28 Nov 2018

Reasons to block Spark's 5G rollout 'classified'

6:41 pm on 28 November 2018

The Minister responsible for the Government Communications Security Bureau (GCSB) said the reasons why a Chinese tech company won't be involved in the rollout of 5G technology here are classified.

Spark's headquarters in Auckland

The United States has asked telecommunications providers in countries it is allied to to avoid using Huawei due to security concerns. Photo: RNZ / Kim Baker Wilson

The GCSB has turned down Spark's proposed use of Huawei equipment in its new network because it would raise significant national security risks.

Andrew Little said he was briefed on the decision on Monday but cannot divulge what the risks might be.

"Spark notified the GCSB two or three months ago, GCSB has carried out an assessment on the technology that Spark proposes to introduce and has assessed that technology as posing a national security risk. That assessment was notified to Spark today."

"Spark have indicated they will have a close look at the reasons for GCSB's assessment then if Spark wishes to continue with their proposal they then have the option of working with the GCSB on looking at mitigation of [those risks]."

Mr Little said the 5G technology was more sophisticated than older network technology and was not currently in use in New Zealand.

"The principal difference between 5G technology and the conventional 4G and 3G technology is that the conventional technology has an infrastructure core and then peripheral technology such as cellphone towers and the like and they can, in effect, be kept separate but you cannot do that with 5G technology."

"Every component of 5G technology, every component of the network is integrated and therefore access to one component can lead to access to the entire network."

He said the GCSB investigation into the network was standard practice.

"What happens under the relevant legislation is that if a telco wants to introduce new technology to their network then they have to notify the GCSB. The GCSB then does an assessment of that technology to see whether or not it poses a threat to national security.

He said the GCSB decision was not a complete deal-breaker for Spark's rollout of 5G.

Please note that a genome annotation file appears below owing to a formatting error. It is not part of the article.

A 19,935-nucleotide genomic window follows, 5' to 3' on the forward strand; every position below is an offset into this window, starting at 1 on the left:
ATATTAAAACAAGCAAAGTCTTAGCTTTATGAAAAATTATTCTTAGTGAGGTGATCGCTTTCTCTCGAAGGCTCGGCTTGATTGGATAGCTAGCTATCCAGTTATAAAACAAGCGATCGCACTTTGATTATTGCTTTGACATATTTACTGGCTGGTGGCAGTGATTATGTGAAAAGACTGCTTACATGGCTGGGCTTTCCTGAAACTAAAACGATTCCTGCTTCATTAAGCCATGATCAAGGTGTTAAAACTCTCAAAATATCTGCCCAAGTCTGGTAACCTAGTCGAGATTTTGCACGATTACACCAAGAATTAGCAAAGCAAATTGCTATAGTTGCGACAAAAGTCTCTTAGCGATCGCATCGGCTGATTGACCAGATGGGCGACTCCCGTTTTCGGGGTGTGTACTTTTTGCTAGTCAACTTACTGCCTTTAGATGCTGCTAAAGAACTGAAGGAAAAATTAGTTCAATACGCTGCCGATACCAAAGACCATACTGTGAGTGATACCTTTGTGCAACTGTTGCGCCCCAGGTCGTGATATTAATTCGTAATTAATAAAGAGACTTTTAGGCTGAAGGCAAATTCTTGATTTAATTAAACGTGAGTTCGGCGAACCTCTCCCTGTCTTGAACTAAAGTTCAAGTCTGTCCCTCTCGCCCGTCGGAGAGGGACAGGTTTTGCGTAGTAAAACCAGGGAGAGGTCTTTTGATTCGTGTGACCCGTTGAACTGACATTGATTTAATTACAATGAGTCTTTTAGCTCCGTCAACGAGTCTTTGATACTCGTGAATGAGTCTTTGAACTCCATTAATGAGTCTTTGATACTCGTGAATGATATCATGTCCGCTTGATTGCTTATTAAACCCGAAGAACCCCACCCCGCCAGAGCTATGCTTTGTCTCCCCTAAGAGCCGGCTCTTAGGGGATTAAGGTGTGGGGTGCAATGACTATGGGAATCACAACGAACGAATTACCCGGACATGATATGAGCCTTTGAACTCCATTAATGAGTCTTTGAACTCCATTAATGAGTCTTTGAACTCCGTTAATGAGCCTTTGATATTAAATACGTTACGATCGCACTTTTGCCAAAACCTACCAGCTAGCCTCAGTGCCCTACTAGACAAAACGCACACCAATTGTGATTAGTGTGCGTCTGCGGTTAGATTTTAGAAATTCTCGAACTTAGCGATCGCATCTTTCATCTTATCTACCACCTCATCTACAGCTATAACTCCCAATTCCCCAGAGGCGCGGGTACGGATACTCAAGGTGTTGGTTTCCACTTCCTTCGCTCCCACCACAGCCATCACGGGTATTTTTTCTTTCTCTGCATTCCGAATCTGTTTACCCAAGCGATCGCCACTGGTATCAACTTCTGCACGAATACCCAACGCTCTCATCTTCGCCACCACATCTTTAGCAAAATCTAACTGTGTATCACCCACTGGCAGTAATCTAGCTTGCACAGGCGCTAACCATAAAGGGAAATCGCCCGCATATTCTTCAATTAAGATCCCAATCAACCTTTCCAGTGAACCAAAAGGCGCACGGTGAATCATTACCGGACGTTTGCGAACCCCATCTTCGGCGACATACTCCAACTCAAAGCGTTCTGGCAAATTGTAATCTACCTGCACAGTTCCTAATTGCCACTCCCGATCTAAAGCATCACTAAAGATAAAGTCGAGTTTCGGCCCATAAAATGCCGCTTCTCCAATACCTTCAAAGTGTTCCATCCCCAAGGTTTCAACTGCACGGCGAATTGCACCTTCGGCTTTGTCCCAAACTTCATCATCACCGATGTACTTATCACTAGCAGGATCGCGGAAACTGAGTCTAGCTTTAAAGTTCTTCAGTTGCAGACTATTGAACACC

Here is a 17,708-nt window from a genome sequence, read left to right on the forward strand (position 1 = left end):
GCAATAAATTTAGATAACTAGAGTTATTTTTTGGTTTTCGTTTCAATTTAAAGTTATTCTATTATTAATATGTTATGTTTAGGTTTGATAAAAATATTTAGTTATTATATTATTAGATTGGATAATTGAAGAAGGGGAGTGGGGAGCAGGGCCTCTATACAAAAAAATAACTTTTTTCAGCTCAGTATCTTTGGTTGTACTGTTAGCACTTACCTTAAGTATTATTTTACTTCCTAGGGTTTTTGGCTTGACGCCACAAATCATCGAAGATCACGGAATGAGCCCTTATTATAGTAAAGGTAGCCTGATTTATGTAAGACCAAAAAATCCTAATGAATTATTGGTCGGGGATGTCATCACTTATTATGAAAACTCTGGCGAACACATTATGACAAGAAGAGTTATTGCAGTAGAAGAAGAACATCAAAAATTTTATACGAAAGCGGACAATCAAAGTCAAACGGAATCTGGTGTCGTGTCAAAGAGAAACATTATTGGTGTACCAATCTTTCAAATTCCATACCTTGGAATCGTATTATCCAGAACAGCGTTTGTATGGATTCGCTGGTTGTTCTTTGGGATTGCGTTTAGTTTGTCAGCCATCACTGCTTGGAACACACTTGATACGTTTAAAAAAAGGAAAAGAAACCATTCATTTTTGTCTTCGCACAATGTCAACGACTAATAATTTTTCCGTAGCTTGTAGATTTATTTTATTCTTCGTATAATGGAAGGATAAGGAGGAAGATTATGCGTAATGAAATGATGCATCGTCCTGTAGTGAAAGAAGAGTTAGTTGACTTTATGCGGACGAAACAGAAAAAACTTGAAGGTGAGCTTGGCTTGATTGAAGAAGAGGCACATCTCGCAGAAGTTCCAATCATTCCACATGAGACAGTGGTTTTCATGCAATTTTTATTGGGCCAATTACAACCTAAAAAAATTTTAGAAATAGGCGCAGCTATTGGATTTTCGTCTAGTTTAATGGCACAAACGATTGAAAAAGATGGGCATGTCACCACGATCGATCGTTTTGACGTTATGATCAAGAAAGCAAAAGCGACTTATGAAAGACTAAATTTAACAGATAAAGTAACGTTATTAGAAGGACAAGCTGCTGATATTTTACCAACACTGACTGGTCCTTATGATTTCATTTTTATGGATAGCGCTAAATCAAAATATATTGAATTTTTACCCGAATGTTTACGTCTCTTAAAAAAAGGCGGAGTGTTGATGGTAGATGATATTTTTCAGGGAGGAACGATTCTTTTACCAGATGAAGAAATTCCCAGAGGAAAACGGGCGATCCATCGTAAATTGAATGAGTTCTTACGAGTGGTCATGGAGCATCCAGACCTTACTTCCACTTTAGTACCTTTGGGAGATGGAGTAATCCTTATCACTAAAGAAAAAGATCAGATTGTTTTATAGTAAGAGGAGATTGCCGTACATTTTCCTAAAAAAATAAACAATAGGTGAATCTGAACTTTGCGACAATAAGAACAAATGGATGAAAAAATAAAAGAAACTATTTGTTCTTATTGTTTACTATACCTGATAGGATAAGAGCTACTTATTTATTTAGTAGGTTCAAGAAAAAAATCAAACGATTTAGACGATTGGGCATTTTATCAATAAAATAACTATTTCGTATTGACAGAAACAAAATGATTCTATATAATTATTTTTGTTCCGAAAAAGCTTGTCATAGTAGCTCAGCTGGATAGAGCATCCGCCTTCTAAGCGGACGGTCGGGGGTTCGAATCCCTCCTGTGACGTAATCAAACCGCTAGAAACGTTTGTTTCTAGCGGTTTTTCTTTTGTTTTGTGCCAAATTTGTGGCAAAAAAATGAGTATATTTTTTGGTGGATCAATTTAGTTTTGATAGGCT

"Spark has said they are committed to rolling out 5G by the end of 2020, there's no reason why they can't stick to that timetable. They have known that they'd have to go through this process... it's underway and there's still work to do."

Meanwhile 2degrees is seeking clarification from the GCSB about the use of Huawei's radio network equipment.

The company said it had seen Spark's statement and was concered about the decision, which would limit options.

It said it was important for the industry to have multiple vendors to choose from in order to maintain price competitiveness.

2degrees corporate affairs head Matthew Bolland said it would be a real disappointment for competition if Huawei could not be used in the roll out of the 5G network, which 2degrees was committed to building.

Last week technology journalist Bill Bennett told Nine to Noon the proposed 5G network is much broader that the earlier versions.

"There are few phones - in fact I don't think there's any at the moment on sale in New Zealand - which are actually 5G ready," he says.

"It's not such a big deal because 5G isn't about mobile phones ... it's more about a wireless communications infrastructure."

He said with 5G the mobile internet speeds will be faster - but at a certain point that doesn't make a difference.

"Mobile phone speeds are not actually noticeably slow, you only need a couple of megabits per second to download high quality, high definition video … having it run 10 times as fast, 20 times as fast isn't that big of a deal to a phone user."

He said the real advantage 5G would bring is something called network slicing.

"It means that a company like Spark can divide up its 5G network and sell off private bits of it to other organisations. So, for example, you could have a private network on the 5G network for, say a freight company.

"Its trucks can talk to base and talk to each other and so on - and will never meet congestion because they've got spectrum set aside for their use."

He says that ability is particularly essential for something like autonomous vehicles.

"They're not that autonomous, they have to report back," he said.

"You don't want a car that's travelling at 100km/h to have to compete with people chatting to each other on Facebook to get some spectrum to get it to turn its brakes on in a hurry."

Get the RNZ app

for ad-free news and current affairs